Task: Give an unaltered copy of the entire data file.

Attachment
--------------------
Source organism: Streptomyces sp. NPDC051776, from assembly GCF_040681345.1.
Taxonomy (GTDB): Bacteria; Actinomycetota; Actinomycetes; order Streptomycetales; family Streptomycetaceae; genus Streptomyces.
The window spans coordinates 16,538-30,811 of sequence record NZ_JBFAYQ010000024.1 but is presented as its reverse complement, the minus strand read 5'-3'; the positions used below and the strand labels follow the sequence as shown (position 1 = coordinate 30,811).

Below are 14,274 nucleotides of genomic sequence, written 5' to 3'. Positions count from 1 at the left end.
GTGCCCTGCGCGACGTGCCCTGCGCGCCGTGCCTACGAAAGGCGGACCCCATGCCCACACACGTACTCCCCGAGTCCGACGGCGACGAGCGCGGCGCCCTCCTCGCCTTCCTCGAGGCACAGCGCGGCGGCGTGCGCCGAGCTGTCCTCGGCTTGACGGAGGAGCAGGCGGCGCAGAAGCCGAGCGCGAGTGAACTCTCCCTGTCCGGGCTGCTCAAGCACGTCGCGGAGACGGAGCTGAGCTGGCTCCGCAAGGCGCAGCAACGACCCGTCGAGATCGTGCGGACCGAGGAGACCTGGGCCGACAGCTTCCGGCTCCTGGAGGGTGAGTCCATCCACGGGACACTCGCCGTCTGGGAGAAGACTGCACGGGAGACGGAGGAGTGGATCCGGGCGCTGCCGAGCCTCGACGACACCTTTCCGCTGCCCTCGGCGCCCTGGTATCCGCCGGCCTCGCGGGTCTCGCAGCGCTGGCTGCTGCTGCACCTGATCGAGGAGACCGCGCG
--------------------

Source organism: Streptomyces sp. NPDC051776, from assembly GCF_040681345.1.
Taxonomy (GTDB): Bacteria; Actinomycetota; Actinomycetes; order Streptomycetales; family Streptomycetaceae; genus Streptomyces.
The window spans coordinates 16,538-30,811 of sequence record NZ_JBFAYQ010000024.1 but is presented as its reverse complement, the minus strand read 5'-3'; the positions used below and the strand labels follow the sequence as shown (position 1 = coordinate 30,811).

Below are 14,274 nucleotides of genomic sequence, written 5' to 3'. Positions count from 1 at the left end.
GTGCCCTGCGCGACGTGCCCTGCGCGCCGTGCCTACGAAAGGCGGACCCCATGCCCACACACGTACTCCCCGAGTCCGACGGCGACGAGCGCGGCGCCCTCCTCGCCTTCCTCGAGGCACAGCGCGGCGGCGTGCGCCGAGCTGTCCTCGGCTTGACGGAGGAGCAGGCGGCGCAGAAGCCGAGCGCGAGTGAACTCTCCCTGTCCGGGCTGCTCAAGCACGTCGCGGAGACGGAGCTGAGCTGGCTCCGCAAGGCGCAGCAACGACCCGTCGAGATCGTGCGGACCGAGGAGACCTGGGCCGACAGCTTCCGGCTCCTGGAGGGTGAGTCCATCCACGGGACACTCGCCGTCTGGGAGAAGACTGCACGGGAGACGGAGGAGTGGATCCGGGCGCTGCCGAGCCTCGACGACACCTTTCCGCTGCCCTCGGCGCCCTGGTATCCGCCGGCCTCGCGGGTCTCGCAGCGCTGGCTGCTGCTGCACCTGATCGAGGAGACCGCGCG